Mod
  • 1868

Yes. :0)

November 7, 2018

https://www.duolingo.com/Tyler571849

Why does 'det er' sound like "day R"? Shouldnt 'det er' be pronounced as "de ar"?

February 12, 2019

https://www.duolingo.com/Regney
Mod
  • 1868

"De" (rhymes with the English word "we") means, "they," so you don't want to pronounce it like that. :0)

The t is often not articulated when it's at the end of a word. In this case, "det" sounds like, "dĕh" (with a short ĕ sound).

February 12, 2019

https://www.duolingo.com/Bruce640318

Whoa... the "tips and notes" for this unit only discusses possessive adjectives (my, your, our, etc.). There is no mention at all of adding an "s" to a noun; are we just supposed to figure this out from example? Admittedly it's not hard to figure out what's going on, but still, not discussing it first in the "tips and notes" seems like a serious omission. I'm not sure where to put suggestions or error reports for the "tips and notes", so I've put it here.

March 11, 2019

https://www.duolingo.com/Miguel.RC

Could some maybe explain why det is used here and not den? I got confused when seeing the sentence and the sentence "det er kattenes mat".

If det refers to the child, shouldn't it be "den kattenes mat"? Since it is en katt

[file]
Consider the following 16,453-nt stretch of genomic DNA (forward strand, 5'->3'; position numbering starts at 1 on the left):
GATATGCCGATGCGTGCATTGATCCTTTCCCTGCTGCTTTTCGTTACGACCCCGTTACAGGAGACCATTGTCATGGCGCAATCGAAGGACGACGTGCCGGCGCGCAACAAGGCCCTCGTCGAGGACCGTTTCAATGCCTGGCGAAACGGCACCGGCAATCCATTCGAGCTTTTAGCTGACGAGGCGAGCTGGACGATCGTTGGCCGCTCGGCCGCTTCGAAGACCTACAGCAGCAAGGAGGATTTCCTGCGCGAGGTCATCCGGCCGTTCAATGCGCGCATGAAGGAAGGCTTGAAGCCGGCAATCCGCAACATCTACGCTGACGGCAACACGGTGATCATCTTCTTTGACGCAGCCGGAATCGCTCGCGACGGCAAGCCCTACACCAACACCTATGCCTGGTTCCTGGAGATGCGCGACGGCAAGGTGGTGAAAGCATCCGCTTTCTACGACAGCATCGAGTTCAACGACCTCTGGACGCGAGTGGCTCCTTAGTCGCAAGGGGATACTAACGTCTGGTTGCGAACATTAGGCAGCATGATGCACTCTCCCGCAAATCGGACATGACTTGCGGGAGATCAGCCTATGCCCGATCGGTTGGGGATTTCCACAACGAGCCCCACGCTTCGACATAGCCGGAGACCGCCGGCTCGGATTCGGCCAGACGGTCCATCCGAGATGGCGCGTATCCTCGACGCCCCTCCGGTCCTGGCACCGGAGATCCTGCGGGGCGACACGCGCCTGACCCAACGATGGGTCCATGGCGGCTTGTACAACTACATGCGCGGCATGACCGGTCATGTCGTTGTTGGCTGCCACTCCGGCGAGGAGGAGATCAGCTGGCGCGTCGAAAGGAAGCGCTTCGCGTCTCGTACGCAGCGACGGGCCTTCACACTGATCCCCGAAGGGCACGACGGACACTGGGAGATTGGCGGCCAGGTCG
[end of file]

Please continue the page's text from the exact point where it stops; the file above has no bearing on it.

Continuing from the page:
If det refers to mat, then I would expect "den er barnets hund".

What am I missing?

December 23, 2015

https://www.duolingo.com/tu.8zPhLD72zzoZN

The word for child is neuter it takes "et" ending and "det" is the right one to use for it. Be careful not to confuse the gender of the person or animal represented by a word with the actual gender of the word. It is "det barn" but "den hund", but this is a set expression "det er" where we don't know what is coming next yet. This doesn't mean "it is" unless it is coming after a sentence with the noun already stated, instead it means "There is" or "That is"

March 12, 2016

https://www.duolingo.com/Fuglbug

Just to clarify, this means that when referring to something that is possessed, den/det takes on the gender of the possessor rather than the possessed object?

October 26, 2016

https://www.duolingo.com/tu.8zPhLD72zzoZN

I am sorry. I have confused the issue. Here "det" is not referring to either following word. "det" as a pronoun could replace "barnet" in a sentence after the neuter word has already been used and "den" as a pronoun could replace "hunden" in a sentence after it has already been used. Here "det er" is introducing the sentence as a set phrase, as "there is" or "that is". https://www.ntnu.edu/learnnow/3/grammar/

October 27, 2016

https://www.duolingo.com/Fuglbug

Ah, I think I see. So you would never use 'den' in the same phrase? Perhaps because 'det er' is just being used to declare a state of being, which isn't a noun that could be gendered, so it is neuter?

October 27, 2016

https://www.duolingo.com/tu.8zPhLD72zzoZN

I wouldn't speculate why it is the way it is, but you are right that there is no noun being referred to by the pronoun "det" in that case.

Also, "det" and "den" can also be used like adjectives with nouns to mean "that", "this" or "the".

If you scroll down here, you will see many examples of the use of the word "den":
http://www.norskengelskordbok.com/en/dictionary-norwegian-english/den and now scroll down here for many examples of the use of the word "det": http://www.norskengelskordbok.com/en/dictionary-norwegian-english/det

October 28, 2016
Learn Norwegian (Bokmål) in just 5 minutes a day. For free.